Collisions of lead ions create tiny samples of matter at energy densities not seen in the universe since microseconds after the Big Bang. At these densities, ordinary matter melts into its primordial constituents—quarks and gluons that shine brightly at a temperature more than 100,000 times hotter than the center of our sun. Studying the electromagnetic radiation emitted by this plasma as it expands and cools provides insights into the nature of primordial matter.
“When these particles interact with the material from which the calorimeter is built, they undergo what’s known as an electromagnetic shower, depositing their full energy in a relatively short distance in the detector,” said Cormier, who began development of the ALICE electromagnetic calorimeters while working with a team at Lawrence Berkeley National Laboratory. “An electromagnetic calorimeter is designed to measure the energy in these showers. By measuring the energy of these particles we can determine the temperature of the quark–gluon plasma matter produced.”
Detecting particles under the universe’s most extreme conditions is a grand challenge for scientists and engineers. To address that challenge, a team of researchers from U.S. universities and national labs, known as the ALICE-USA Collaboration, designed, deployed and tested 16 large electromagnetic calorimeter super-modules, each weighing 8 tons, for Run-1. The instruments let scientists explore the theory of the strong interaction, called quantum chromodynamics, which describes how quarks and gluons produced at the Big Bang became confined inside neutrons and protons. At temperatures exceeding 2 trillion kelvins, created in nucleus–nucleus collisions at the LHC, quarks and gluons become de-confined and are free to travel outside of neutrons and protons in a state analogous to how they existed during the very earliest universe.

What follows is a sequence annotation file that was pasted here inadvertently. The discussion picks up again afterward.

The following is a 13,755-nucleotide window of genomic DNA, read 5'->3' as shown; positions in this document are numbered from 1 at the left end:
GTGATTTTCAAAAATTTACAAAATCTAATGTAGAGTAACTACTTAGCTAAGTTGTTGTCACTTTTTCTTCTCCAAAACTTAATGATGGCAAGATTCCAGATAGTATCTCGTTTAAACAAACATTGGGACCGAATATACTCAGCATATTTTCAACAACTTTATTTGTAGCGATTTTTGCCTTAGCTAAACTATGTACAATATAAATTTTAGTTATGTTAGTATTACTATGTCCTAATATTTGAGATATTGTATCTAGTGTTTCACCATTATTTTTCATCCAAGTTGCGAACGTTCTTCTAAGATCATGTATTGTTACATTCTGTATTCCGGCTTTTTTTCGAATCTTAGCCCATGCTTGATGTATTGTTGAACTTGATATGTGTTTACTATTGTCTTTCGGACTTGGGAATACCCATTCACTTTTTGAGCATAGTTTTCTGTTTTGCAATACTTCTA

ORNL members of the ALICE-USA team include Kenneth Read, Soren Sorensen, Martin Poghosyan, Charles Britton and N. Dianne Bull Ezell. The ORNL upgrade for Run-2, known as the Di-Jet Calorimeter, or DCal, expands the instrument’s “acceptance,” or fraction of emitted particles it can detect. “The larger a detector’s acceptance, the larger the fraction of all particles that can be seen,” Cormier explained. Expanded acceptance allows the observation of correlated pairs of jets, or finely collimated sprays of particles that squirt out of the quark–gluon plasma, and correlated photon-jet pairs, enabling detailed studies of the transport properties of the matter.
“By measuring correlated energies of these jets with respect to the energies of corresponding photons, we can observe how the jet loses energy while traversing the QGP matter and in turn learn the density of that matter,” Cormier said.
At the start of Run-2, the LHC will provide collisions at nearly twice the energy available during Run-1. “This will potentially open a new period of discovery as new collision dynamics begin to emerge at the higher energy and our picture of the early universe comes into sharper focus,” he continued.
U.S. funding for the upgrade was provided by the Department of Energy’s Office of Nuclear Physics.
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